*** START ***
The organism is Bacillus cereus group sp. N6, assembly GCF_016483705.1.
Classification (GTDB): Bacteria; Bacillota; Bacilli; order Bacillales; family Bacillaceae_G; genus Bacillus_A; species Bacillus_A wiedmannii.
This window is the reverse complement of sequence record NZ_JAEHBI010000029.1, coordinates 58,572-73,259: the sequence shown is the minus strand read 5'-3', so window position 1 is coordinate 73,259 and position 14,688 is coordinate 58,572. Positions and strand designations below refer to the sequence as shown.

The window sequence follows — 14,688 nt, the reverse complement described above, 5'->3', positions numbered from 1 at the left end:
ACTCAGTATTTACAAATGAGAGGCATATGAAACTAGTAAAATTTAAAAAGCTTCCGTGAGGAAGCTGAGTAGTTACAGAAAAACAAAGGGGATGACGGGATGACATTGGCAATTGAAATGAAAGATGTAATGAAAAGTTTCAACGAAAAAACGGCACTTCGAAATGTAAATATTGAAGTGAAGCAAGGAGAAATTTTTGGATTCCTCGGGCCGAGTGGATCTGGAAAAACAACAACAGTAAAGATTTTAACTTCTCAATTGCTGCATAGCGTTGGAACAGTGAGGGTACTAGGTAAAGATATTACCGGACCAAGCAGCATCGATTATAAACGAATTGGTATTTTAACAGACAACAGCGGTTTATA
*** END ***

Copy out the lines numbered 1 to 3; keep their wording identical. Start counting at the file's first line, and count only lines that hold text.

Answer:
The organism is Bacillus cereus group sp. N6, assembly GCF_016483705.1.
Classification (GTDB): Bacteria; Bacillota; Bacilli; order Bacillales; family Bacillaceae_G; genus Bacillus_A; species Bacillus_A wiedmannii.
This window is the reverse complement of sequence record NZ_JAEHBI010000029.1, coordinates 58,572-73,259: the sequence shown is the minus strand read 5'-3', so window position 1 is coordinate 73,259 and position 14,688 is coordinate 58,572. Positions and strand designations below refer to the sequence as shown.